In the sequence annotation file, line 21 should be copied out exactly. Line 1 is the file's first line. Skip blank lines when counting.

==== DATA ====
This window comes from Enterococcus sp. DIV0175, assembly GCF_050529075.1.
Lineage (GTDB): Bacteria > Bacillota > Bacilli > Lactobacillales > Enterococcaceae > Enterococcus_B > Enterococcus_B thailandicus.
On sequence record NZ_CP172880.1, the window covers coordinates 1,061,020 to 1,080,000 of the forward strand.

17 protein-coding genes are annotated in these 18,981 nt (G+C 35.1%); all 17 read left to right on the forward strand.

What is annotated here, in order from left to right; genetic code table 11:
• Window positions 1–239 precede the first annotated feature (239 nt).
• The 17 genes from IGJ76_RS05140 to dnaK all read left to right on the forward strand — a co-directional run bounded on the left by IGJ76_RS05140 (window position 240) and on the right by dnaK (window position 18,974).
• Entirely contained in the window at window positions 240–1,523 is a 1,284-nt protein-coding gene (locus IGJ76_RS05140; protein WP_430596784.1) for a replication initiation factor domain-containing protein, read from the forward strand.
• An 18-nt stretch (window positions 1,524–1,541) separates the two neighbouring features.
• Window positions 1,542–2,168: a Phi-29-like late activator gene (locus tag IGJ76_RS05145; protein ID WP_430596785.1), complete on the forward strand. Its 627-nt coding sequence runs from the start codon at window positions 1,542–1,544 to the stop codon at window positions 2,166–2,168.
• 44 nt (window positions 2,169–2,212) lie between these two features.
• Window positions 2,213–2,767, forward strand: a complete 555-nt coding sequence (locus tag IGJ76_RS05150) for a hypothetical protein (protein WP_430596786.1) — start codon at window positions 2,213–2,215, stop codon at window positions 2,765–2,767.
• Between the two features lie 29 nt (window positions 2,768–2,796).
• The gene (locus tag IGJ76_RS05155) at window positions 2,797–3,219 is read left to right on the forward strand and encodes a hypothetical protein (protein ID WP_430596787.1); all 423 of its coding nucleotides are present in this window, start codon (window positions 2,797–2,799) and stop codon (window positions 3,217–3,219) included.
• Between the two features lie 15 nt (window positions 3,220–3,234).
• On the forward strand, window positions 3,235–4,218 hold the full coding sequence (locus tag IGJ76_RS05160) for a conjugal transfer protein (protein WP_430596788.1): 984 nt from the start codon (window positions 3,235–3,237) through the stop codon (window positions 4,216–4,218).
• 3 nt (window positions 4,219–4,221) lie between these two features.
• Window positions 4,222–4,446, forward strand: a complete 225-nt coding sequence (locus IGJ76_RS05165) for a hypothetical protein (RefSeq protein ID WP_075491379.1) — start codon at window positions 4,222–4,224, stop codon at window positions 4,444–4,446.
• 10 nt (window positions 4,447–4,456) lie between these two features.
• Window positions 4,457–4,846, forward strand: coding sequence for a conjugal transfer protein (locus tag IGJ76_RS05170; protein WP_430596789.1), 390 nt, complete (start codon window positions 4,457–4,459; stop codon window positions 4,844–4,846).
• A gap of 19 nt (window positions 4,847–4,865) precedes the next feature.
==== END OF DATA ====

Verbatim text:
• A gap of 19 nt (window positions 4,847–4,865) precedes the next feature.